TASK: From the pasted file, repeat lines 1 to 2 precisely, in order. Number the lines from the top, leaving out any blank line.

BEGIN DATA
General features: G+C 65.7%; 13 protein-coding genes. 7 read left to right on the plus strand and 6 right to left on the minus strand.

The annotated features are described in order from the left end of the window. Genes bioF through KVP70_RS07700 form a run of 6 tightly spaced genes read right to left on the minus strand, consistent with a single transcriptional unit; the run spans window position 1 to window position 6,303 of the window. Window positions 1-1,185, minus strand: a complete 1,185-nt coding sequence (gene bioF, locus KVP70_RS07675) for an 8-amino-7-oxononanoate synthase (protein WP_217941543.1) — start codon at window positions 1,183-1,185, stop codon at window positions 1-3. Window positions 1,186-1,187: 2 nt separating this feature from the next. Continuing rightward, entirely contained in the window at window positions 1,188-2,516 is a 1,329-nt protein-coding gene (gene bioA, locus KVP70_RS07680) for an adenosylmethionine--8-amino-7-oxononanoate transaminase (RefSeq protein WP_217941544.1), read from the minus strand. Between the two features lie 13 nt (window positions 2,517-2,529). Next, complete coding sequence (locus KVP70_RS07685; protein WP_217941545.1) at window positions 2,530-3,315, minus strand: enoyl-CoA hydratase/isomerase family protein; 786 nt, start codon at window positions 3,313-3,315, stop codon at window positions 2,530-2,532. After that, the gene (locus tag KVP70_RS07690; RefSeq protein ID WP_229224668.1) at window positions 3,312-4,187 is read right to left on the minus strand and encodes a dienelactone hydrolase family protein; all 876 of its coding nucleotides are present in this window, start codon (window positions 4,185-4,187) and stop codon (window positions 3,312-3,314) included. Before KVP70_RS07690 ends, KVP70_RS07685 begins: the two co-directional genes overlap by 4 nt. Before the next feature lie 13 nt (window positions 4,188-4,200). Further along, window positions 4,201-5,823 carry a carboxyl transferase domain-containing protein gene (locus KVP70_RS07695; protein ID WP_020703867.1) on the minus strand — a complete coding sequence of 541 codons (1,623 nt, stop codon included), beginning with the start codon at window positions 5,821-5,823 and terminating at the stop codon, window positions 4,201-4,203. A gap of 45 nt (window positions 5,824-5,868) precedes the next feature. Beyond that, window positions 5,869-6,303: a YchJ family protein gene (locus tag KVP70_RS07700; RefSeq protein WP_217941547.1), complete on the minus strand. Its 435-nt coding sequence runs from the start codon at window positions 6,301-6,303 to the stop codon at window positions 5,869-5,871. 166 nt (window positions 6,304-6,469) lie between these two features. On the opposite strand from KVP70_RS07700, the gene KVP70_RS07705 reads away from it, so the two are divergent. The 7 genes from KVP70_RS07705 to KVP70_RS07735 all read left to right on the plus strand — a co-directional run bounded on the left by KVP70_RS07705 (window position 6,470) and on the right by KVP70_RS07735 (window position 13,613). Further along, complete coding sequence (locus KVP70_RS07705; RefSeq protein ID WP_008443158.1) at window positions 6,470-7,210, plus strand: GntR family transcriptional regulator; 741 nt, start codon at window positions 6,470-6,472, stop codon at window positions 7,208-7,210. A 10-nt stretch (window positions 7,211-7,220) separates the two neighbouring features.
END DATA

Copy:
General features: G+C 65.7%; 13 protein-coding genes. 7 read left to right on the plus strand and 6 right to left on the minus strand.

The annotated features are described in order from the left end of the window. Genes bioF through KVP70_RS07700 form a run of 6 tightly spaced genes read right to left on the minus strand, consistent with a single transcriptional unit; the run spans window position 1 to window position 6,303 of the window. Window positions 1-1,185, minus strand: a complete 1,185-nt coding sequence (gene bioF, locus KVP70_RS07675) for an 8-amino-7-oxononanoate synthase (protein WP_217941543.1) — start codon at window positions 1,183-1,185, stop codon at window positions 1-3. Window positions 1,186-1,187: 2 nt separating this feature from the next. Continuing rightward, entirely contained in the window at window positions 1,188-2,516 is a 1,329-nt protein-coding gene (gene bioA, locus KVP70_RS07680) for an adenosylmethionine--8-amino-7-oxononanoate transaminase (RefSeq protein WP_217941544.1), read from the minus strand. Between the two features lie 13 nt (window positions 2,517-2,529). Next, complete coding sequence (locus KVP70_RS07685; protein WP_217941545.1) at window positions 2,530-3,315, minus strand: enoyl-CoA hydratase/isomerase family protein; 786 nt, start codon at window positions 3,313-3,315, stop codon at window positions 2,530-2,532. After that, the gene (locus tag KVP70_RS07690; RefSeq protein ID WP_229224668.1) at window positions 3,312-4,187 is read right to left on the minus strand and encodes a dienelactone hydrolase family protein; all 876 of its coding nucleotides are present in this window, start codon (window positions 4,185-4,187) and stop codon (window positions 3,312-3,314) included. Before KVP70_RS07690 ends, KVP70_RS07685 begins: the two co-directional genes overlap by 4 nt. Before the next feature lie 13 nt (window positions 4,188-4,200). Further along, window positions 4,201-5,823 carry a carboxyl transferase domain-containing protein gene (locus KVP70_RS07695; protein ID WP_020703867.1) on the minus strand — a complete coding sequence of 541 codons (1,623 nt, stop codon included), beginning with the start codon at window positions 5,821-5,823 and terminating at the stop codon, window positions 4,201-4,203. A gap of 45 nt (window positions 5,824-5,868) precedes the next feature. Beyond that, window positions 5,869-6,303: a YchJ family protein gene (locus tag KVP70_RS07700; RefSeq protein WP_217941547.1), complete on the minus strand. Its 435-nt coding sequence runs from the start codon at window positions 6,301-6,303 to the stop codon at window positions 5,869-5,871. 166 nt (window positions 6,304-6,469) lie between these two features. On the opposite strand from KVP70_RS07700, the gene KVP70_RS07705 reads away from it, so the two are divergent. The 7 genes from KVP70_RS07705 to KVP70_RS07735 all read left to right on the plus strand — a co-directional run bounded on the left by KVP70_RS07705 (window position 6,470) and on the right by KVP70_RS07735 (window position 13,613). Further along, complete coding sequence (locus KVP70_RS07705; RefSeq protein ID WP_008443158.1) at window positions 6,470-7,210, plus strand: GntR family transcriptional regulator; 741 nt, start codon at window positions 6,470-6,472, stop codon at window positions 7,208-7,210. A 10-nt stretch (window positions 7,211-7,220) separates the two neighbouring features.